16. Oct 29, 2019 #16

    gsf77

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    I can see the consistency of Peanut Butter holding the oil in place. This method (of holding something on the right spot) is practiced in medicine as well. Thanks
     
  17. Oct 29, 2019 #17

    Intheswamp

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    Chuck Noland befriended a coconut, learned to spear fish, built a raft, and drifted aimlessly in the ocean until he was rescued...but he didn't get the girl either. ;)

    P.S. But...he didn't try peanut butter! :h
     
  18. Nov 1, 2019 #18

    ZebraB

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    OMG. The hot water trick is so Much better and soaking and scraping! Thanks for the tip. However, I will stick to my mineral spirts for the outside glue residue. It is much cheaper and it is outside the bottle. Plus I get to eat the peanut butter all for myself.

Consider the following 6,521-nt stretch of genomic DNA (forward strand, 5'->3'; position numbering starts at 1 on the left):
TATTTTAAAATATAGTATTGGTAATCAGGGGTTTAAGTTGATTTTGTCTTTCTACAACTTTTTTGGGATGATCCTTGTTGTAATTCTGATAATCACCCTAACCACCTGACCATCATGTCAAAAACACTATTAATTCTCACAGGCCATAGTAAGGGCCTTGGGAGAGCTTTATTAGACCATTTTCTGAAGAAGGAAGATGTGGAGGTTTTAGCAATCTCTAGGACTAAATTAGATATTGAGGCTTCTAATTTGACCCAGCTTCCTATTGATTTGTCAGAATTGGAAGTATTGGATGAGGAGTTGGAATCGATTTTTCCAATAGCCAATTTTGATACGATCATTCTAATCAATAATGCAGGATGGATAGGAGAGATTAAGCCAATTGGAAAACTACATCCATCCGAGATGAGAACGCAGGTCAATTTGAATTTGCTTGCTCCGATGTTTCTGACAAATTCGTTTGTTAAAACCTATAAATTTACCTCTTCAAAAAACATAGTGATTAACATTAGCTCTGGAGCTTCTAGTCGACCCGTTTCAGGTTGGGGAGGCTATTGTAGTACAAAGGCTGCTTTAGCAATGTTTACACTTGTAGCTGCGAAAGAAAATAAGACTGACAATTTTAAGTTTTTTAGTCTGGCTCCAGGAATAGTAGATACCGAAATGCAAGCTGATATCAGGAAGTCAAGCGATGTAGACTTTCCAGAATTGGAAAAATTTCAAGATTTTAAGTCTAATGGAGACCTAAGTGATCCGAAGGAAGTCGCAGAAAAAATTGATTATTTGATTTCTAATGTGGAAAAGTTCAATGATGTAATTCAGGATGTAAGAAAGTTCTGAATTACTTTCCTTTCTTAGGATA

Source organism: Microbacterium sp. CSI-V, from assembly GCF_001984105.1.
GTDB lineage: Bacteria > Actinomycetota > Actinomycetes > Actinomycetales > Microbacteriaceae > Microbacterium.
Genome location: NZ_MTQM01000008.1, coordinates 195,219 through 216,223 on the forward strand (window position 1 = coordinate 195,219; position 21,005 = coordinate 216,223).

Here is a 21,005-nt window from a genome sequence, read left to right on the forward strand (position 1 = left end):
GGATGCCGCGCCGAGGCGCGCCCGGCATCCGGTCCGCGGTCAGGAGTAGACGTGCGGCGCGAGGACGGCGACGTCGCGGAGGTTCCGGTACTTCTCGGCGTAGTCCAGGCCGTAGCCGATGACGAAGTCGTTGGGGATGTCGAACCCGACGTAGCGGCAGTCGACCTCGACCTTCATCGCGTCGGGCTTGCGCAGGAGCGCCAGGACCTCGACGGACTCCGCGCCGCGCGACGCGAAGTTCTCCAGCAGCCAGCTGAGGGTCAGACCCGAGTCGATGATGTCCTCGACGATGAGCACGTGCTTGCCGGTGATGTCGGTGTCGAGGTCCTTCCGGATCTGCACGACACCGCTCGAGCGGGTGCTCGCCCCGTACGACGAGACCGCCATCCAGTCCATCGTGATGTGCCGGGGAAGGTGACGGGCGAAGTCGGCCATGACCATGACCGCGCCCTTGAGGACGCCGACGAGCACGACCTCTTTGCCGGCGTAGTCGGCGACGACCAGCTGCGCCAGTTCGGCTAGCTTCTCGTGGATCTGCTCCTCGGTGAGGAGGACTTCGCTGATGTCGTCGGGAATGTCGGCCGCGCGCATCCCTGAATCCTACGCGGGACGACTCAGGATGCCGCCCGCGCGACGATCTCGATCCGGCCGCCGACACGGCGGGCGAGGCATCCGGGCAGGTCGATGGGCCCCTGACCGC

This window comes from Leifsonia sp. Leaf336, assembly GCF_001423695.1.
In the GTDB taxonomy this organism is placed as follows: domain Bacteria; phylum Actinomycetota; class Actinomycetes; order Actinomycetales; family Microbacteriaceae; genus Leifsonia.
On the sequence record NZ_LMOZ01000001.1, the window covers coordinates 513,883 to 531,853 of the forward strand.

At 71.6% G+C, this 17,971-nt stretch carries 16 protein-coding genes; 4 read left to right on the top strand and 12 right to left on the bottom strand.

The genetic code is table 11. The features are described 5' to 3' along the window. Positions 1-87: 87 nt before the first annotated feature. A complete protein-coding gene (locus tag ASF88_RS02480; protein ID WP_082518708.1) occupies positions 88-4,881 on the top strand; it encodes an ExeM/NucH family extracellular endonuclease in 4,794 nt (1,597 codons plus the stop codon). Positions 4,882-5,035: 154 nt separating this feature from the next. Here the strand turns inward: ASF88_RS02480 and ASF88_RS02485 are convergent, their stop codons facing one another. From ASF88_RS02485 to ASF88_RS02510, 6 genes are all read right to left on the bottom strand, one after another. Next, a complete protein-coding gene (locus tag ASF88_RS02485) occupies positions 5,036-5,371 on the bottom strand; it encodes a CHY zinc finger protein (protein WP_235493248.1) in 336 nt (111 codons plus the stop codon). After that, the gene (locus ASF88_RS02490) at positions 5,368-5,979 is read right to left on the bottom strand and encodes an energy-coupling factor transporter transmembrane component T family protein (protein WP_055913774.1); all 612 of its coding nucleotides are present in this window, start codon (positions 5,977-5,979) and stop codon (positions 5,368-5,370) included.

19. Nov 1, 2019 #19

    CDrew

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    You can even eliminate the hot water. Put the bottles in your oven at 220F for 15 minutes, then then use a thick glove or towel to hold on and pull off the labels. Most glue in USA wine at least is heat sensitive. Then you can use what ever method you like to remove the glue residuals. I tend to use a brillo pad, but mineral spirits would be a good thought. Just make sure your bottles have cooled off before you get them wet. I've had a couple crack when I was trying to hurry things up.
     
  20. Nov 1, 2019 #20

    Scooter68

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    Sorry but using Mineral Spirits just complicates the cleaning job THEN you have to use another cleaner to remove the Mineral Spirits - even on the outside of the bottles.

    Too many bottles out there with labels that come off without the use of toxic chemicals.

    When I know a brand of bottle has a label that won't come off without such chemicals, I just leave it in the recycling bin. I keep track of the easy ones and toss back the ugly ones.